Coxiella burnetii (Q-fever)


Coxiella burnetii, Q-fever, Queensland fever, Queer fever

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Hanssen D, Schneeberger P, Petit P

The microorganism and its clinical presentation

Q-fever is a worldwide zoonosis caused by an infection with Coxiella burnetii (C. burnetii). C. burnetii is a Gram-negative intracellular bacte­rial pathogen related to Legionella pneumophila. It multiplies in phagolysosomes (monocytes and macrophages) of infected cells. The bacterium shows antigenic variation related to mutational variation in its lipopolysaccharide. This phase variation results in the growth of two different morphological types: the large-cell variant (LCV), phase I, and the small-cell variant (SCV), phase ll. The large-cell variant (phase l) is the metabolically active and infectious form found in chronic infections. The small-cell variant (phase II) is less virulent, occurs in the acute infection, and is released during the lysis of infected cells resulting in spore-like forms in the environment. This antigenic shift is used for the serological difference between acute and chronic Q-fever [Fournier 1998]. Humans are primarily infected by inhaling contaminated aerosols [Marrie 1990]. Q-fever has an average incubation period of two weeks (range 2 to 29 days). Most primary C. burnetii infections remain asympto-matic (60%). Symptomatic acute infections present as a non-specific influenza-like illness (25%), pneumonia (25%), hepatitis (45%) [Melenotte 2018] with fever (88-100%) and severe headache (68-98%) in adults [Anderson 2013] and gastrointestinal symptoms (50-80%) with a skin rash (50%) in children. In the Netherlands, 1.3% of community-acquired pneumonia is caused by C. burnetii [Braun NTVG 2004]. 


Several months to years after the primary infection, irrespective of whether this primary infection was symptomatic or asymptomatic, a chronic form of Q-fever develops in about 1% of patients due to the persistence of the bacteria [Schneeberger 2014]. Complications of chronic Q-fever can be severe and mainly comprise of endocarditis and vascular infections. Endocarditis occurs in about 35%-75% of persistent infections. Vascular infection occurs in around 19%-57% of chronic Q-fever cases [Tissot-Dupont 2007, Million 2010, Kampschreur 2014]. The prognosis of vascular infections is much worse than endocarditis [Million 2015]. Other less frequent Q-fever complications include osteoarticular infection, cholecystitis, thrombosis, pregnancy-related complications, lymphadenitis, meningoencephalitis, pericarditis, myocarditis, eye involvement, interstitial lung disease, giant cell arteritis, and hemophagocytic syndrome. Q-fever has recently also been associated with the development of lymphoma [Melenotte 2018, Million 2014]. A post-Q-fever fatigue syndrome (PQffs), which is characterised by persistence (> one year) of fatigue, pulmonary disorders, and impairment of general and social functioning, develops in approximately 20% of patients, however without evidence of persistence of the infection by C. burnetii [Morroy 2016]. Complications are severe and underestimated in immunocompromised patients and patients with valvular abnormalities or valvular/vascular prostheses [Melenotte 2016].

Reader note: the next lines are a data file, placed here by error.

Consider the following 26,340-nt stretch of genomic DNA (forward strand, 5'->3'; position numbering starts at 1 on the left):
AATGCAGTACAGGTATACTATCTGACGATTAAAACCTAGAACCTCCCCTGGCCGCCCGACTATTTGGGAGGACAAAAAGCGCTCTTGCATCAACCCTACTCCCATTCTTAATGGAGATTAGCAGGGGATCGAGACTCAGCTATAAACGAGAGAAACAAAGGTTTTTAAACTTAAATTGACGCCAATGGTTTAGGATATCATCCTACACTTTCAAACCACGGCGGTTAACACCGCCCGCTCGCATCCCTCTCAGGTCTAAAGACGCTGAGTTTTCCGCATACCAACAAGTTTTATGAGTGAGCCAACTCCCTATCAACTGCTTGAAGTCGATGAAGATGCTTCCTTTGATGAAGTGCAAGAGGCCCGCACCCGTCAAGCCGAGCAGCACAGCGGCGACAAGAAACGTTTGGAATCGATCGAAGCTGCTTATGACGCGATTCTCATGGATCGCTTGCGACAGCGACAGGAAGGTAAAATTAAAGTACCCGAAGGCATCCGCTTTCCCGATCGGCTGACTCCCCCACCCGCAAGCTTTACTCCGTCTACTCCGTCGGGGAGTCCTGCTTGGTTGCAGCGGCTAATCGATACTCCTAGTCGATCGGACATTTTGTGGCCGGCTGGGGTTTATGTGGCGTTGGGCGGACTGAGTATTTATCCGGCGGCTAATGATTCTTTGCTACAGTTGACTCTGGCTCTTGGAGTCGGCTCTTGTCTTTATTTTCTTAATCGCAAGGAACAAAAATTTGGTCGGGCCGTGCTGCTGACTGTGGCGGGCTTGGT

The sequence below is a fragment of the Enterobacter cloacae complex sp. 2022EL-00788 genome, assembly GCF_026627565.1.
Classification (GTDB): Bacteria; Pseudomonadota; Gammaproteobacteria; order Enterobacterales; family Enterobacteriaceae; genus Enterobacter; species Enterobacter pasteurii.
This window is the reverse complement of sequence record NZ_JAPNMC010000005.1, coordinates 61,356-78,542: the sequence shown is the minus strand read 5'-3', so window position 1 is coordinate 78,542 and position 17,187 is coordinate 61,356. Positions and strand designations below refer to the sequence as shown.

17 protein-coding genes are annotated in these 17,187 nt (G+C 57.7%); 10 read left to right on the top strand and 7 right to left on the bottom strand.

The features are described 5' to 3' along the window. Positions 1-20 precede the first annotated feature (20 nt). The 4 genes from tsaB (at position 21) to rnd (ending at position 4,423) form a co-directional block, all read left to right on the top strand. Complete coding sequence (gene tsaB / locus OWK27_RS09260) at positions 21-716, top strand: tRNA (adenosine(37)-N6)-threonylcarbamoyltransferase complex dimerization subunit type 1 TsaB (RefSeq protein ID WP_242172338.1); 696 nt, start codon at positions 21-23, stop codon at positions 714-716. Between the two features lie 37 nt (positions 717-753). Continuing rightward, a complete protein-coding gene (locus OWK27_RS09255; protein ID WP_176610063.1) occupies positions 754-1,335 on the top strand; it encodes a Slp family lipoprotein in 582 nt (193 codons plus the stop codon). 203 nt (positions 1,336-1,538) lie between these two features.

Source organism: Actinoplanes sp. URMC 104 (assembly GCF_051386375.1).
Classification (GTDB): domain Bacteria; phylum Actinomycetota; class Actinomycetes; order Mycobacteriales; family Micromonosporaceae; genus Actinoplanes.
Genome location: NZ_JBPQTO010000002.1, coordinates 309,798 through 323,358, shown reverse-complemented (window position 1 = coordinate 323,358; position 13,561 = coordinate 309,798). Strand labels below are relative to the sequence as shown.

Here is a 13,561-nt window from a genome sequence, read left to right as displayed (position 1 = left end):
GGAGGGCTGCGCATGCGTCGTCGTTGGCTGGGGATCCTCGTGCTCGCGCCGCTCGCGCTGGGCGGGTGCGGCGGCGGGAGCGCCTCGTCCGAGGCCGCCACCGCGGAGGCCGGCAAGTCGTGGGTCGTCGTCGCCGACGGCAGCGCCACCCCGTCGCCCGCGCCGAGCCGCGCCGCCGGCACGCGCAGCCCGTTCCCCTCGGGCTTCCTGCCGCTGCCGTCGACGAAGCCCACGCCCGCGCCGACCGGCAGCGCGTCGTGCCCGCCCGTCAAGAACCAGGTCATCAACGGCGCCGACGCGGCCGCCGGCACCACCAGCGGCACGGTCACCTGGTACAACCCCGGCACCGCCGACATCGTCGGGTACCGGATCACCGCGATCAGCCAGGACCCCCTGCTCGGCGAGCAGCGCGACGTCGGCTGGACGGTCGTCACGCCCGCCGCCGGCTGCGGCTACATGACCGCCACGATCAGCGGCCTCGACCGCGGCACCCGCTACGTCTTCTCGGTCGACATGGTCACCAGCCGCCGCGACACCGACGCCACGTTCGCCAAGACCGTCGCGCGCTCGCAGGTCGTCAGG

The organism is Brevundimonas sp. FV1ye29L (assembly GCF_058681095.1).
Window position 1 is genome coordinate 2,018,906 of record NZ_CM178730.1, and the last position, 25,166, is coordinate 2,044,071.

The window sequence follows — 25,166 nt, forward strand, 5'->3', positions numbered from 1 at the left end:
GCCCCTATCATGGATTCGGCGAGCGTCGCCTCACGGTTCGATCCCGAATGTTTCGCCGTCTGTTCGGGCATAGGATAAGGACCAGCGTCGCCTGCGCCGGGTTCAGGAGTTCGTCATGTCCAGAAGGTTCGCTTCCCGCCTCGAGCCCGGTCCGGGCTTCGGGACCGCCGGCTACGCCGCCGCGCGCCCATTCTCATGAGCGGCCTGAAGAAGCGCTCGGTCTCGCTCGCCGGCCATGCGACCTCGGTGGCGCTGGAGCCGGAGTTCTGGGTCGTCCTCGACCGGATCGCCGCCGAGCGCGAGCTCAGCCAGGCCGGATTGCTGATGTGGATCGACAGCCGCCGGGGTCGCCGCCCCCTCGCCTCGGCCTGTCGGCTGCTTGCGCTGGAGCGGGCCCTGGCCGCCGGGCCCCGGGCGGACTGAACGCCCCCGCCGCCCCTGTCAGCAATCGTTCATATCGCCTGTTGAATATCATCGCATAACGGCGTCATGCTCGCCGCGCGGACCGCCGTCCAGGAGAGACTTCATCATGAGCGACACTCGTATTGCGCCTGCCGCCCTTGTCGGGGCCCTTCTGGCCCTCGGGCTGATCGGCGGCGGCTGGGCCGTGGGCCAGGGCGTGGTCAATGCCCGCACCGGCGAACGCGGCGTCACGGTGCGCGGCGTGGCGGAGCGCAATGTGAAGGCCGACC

C. burnetii is distributed worldwide and is transmitted to domesticated animals such as sheep, goats, cattle, cats, and dogs [Aitken 1987, Webster 1995]. Sporadic cases, as well as outbreaks, may occur. Humans can be infected through contaminated aerosols released in high concentrations during the parturition of infected goats and sheep [Benenson 1956]. Amniotic fluid and placental tissue contain high numbers of bacteria [Abinanti 1953]. Infection is an occupational hazard if working in proximity to animals or animal products (farmers, veterinarians, abattoir workers, animal handlers). Studies carried out on the role of consumption of infected raw dairy products are inconclusive [Aitken 1987, Benson 1963, Krumbiegel 1970]. However, consuming raw milk and raw milk products contaminated with ­